Auditorium Macquarie Street Sydney the digital restoration of the classic
Japanese silent film, Tokyo Chorus, directed by the cinema master, Yasujirō Ozu. This film will have live keyboard accompaniment by Australia’s outstanding silent film musician, Mauro Colombis.
with English and Japanese subtitles
Sunday November 3 @ 2pm
This charming and delightful film by Yasujiro Ozu, one of Japan’s most highly esteemed directors, is a beautiful work of art that paints a story in very subtle tones and yet leaves a permanent impression on the viewer’s mind and soul.
Ozu received high acclaim for his special cinematic style in directing movies of the 1940s and ‘50s, and is best remembered for his realistic portrayals of family life in medium-class Japan. He developed a remarkable insight into human nature and relationships which he was able to convey visually in an original and unique style.
Although very similar to his well-known films of later decades, his silent films have a subtle touch of comedy to spice things up and make them even more entertaining than his later sound films.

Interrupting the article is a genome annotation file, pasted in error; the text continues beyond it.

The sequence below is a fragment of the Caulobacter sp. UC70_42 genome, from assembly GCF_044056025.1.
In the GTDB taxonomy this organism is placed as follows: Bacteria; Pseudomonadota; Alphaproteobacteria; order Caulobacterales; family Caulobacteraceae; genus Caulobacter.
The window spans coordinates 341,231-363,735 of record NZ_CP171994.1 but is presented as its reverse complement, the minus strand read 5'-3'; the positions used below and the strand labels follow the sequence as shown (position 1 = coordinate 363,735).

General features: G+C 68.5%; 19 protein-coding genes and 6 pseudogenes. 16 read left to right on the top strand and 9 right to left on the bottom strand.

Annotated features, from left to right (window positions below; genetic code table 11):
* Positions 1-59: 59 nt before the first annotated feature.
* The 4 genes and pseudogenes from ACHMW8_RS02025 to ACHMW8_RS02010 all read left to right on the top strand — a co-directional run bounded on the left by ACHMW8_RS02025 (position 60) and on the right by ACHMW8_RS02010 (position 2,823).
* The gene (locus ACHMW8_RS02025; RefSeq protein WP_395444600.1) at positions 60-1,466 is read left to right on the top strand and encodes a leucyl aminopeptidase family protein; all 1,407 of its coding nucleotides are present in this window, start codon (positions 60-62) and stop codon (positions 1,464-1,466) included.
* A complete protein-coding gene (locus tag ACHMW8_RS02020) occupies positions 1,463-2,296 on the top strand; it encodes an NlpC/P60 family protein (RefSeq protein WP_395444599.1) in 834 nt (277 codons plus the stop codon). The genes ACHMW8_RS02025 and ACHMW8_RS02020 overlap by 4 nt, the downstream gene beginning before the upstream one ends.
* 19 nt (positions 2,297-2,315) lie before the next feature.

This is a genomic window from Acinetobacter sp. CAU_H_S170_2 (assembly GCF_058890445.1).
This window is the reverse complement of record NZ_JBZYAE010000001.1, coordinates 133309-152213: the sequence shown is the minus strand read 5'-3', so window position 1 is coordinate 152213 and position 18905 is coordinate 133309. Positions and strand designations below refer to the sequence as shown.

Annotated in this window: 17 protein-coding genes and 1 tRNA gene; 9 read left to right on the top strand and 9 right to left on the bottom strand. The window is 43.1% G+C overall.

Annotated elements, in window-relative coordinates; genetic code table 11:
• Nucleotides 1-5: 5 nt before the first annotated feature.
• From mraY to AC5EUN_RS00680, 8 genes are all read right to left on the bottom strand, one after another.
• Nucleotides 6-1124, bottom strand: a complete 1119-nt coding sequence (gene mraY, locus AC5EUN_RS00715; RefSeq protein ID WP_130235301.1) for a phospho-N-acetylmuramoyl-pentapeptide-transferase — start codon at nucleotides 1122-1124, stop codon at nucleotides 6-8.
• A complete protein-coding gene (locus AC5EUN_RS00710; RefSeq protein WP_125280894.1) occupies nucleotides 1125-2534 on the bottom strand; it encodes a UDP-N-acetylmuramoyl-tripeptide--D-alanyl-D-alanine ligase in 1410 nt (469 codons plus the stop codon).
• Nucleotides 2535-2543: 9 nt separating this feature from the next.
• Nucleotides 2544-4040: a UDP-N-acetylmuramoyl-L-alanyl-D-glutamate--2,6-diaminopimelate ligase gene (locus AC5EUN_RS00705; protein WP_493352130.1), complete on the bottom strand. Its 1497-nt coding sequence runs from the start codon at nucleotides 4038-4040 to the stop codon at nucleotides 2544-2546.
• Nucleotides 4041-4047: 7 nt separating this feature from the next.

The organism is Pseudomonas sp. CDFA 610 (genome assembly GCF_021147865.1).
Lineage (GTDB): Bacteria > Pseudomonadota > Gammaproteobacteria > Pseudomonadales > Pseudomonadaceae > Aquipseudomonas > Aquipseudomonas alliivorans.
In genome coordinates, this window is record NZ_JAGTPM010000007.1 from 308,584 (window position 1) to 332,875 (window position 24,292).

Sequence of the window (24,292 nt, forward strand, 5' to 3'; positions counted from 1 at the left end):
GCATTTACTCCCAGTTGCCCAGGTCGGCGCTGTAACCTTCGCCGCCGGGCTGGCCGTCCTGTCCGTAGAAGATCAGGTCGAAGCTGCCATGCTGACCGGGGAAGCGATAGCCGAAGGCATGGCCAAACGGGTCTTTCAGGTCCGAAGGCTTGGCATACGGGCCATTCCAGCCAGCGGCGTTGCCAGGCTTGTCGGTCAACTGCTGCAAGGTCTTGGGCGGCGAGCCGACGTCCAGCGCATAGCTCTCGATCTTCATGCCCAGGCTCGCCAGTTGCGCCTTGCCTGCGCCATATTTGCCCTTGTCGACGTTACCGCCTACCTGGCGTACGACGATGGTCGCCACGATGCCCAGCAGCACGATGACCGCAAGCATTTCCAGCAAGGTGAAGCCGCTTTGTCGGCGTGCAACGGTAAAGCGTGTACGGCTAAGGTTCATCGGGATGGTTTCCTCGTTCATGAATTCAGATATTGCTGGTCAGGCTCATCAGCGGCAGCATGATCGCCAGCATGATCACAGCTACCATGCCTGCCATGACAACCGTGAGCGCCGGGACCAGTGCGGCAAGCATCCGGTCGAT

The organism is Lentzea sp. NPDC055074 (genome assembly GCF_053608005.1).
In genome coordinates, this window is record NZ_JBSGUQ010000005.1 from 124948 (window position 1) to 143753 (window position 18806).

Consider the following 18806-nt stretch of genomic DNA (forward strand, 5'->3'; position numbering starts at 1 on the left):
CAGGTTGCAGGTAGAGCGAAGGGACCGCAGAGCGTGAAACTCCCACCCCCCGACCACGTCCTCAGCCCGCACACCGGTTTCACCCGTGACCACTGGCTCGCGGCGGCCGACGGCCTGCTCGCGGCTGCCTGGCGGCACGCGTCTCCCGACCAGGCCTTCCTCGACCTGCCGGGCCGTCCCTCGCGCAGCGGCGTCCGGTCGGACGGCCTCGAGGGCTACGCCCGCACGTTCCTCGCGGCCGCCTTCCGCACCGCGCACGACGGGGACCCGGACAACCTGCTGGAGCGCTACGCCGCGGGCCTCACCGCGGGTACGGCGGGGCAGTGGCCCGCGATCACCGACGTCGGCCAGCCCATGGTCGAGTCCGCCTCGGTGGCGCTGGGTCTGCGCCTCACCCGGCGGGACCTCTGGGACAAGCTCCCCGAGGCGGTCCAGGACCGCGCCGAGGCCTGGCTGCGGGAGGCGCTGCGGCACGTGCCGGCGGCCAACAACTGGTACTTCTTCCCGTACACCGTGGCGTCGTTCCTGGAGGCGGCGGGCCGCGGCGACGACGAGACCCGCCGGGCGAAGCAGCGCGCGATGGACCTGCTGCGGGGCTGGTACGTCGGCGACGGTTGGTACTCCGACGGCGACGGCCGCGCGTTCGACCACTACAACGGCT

Watching Ozu’s films in general feels like stepping into the lives of real people with all their thoughts, feelings and problems as if you are right there among them. Attention to details, natural acting and a tendency to linger on what seems like mundane daily actions all add to this overall impression of being involved in the film, not just being a distant observer.
Tokyo Chorus follows the ups and downs in the life of an average working man who becomes unemployed and struggles to keep his wife and children happy, but these real-life problems are tempered with moments of sweet, almost childlike humour, quite different from the often coarse comedy seen in the West. Another refreshing difference is how Ozu’s family comedies include young children, and the focus is on how everyone interacts with one another in the family circle as well as at work and in other surroundings.